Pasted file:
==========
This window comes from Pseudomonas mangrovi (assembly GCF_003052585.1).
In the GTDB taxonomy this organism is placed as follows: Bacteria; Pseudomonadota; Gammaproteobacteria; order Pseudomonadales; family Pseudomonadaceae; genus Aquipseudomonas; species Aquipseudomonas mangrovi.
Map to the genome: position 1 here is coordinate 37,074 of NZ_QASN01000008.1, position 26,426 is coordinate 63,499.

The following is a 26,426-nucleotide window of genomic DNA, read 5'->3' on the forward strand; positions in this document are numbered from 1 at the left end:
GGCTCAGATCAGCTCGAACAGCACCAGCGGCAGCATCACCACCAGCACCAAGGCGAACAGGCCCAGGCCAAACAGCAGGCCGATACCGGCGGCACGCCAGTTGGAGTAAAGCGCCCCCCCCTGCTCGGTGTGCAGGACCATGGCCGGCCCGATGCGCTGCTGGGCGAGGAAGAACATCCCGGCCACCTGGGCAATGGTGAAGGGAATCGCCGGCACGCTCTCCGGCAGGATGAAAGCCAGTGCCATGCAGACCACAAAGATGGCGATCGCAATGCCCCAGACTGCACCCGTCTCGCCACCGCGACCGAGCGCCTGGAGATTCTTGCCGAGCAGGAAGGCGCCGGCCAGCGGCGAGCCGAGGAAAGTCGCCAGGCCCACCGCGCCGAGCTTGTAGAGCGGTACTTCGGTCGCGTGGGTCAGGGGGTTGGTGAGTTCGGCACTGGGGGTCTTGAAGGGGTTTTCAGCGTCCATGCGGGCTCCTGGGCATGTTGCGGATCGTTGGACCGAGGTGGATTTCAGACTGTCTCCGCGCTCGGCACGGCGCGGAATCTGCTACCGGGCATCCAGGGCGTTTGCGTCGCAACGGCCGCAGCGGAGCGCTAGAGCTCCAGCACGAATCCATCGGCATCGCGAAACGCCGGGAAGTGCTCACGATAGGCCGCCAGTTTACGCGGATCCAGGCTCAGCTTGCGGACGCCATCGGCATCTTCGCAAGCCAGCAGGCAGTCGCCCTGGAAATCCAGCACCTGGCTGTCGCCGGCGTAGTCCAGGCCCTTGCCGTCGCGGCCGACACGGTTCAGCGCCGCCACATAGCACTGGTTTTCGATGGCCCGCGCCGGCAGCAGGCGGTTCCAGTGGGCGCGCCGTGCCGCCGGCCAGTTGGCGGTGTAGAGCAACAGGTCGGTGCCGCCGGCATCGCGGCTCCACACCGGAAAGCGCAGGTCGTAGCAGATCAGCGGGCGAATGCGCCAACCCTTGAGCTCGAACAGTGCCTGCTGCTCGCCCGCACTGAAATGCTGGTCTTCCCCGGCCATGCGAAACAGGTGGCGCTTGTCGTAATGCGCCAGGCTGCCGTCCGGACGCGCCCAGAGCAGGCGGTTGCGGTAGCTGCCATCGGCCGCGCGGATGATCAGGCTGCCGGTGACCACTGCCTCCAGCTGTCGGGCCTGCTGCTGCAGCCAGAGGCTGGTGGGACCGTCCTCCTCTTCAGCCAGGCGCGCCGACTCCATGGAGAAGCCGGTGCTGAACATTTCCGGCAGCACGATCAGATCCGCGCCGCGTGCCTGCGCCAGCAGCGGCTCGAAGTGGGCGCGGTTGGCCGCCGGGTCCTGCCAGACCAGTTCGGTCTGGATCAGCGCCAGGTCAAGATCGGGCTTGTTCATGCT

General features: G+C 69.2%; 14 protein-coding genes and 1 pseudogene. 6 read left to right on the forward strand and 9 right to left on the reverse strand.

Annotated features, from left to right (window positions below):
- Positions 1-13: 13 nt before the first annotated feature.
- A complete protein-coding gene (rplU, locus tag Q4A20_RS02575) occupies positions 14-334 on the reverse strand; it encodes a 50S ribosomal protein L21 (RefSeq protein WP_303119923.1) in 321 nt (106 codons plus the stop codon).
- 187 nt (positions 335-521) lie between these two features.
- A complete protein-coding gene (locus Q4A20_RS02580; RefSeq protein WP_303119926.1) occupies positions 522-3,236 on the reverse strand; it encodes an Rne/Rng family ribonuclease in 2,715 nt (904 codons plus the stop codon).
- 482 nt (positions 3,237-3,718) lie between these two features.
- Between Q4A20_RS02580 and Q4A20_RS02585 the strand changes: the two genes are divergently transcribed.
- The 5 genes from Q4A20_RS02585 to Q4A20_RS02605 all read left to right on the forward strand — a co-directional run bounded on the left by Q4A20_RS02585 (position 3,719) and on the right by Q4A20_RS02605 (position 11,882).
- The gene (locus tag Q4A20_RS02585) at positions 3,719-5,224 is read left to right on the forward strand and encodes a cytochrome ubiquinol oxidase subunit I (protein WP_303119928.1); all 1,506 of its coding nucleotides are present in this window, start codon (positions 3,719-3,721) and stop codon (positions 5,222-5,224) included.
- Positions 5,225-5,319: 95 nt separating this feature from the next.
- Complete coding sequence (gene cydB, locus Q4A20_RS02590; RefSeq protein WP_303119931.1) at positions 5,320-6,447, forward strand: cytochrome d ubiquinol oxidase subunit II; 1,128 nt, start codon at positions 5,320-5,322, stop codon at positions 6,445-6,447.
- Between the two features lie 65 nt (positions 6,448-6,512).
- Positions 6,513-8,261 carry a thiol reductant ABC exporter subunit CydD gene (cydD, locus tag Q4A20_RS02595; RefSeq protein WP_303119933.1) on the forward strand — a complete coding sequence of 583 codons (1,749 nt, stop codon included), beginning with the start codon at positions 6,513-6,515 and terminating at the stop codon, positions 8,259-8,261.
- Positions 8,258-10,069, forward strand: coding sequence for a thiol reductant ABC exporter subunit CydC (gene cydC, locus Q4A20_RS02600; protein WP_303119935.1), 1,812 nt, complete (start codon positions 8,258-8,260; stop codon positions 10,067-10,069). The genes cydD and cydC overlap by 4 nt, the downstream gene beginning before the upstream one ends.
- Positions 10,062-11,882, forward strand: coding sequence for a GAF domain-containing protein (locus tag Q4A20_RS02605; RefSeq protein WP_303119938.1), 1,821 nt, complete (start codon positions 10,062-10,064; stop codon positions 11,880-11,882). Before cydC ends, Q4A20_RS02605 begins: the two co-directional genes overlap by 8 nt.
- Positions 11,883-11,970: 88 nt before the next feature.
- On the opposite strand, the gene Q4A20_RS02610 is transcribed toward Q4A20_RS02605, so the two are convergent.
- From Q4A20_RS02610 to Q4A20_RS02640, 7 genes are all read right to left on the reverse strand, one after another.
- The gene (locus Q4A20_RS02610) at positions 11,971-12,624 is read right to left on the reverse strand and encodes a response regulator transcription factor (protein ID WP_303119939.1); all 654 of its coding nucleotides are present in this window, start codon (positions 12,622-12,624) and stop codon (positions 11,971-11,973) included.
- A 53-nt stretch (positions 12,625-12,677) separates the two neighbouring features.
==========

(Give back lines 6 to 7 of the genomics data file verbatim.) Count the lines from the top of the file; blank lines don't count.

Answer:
General features: G+C 69.2%; 14 protein-coding genes and 1 pseudogene. 6 read left to right on the forward strand and 9 right to left on the reverse strand.

Annotated features, from left to right (window positions below):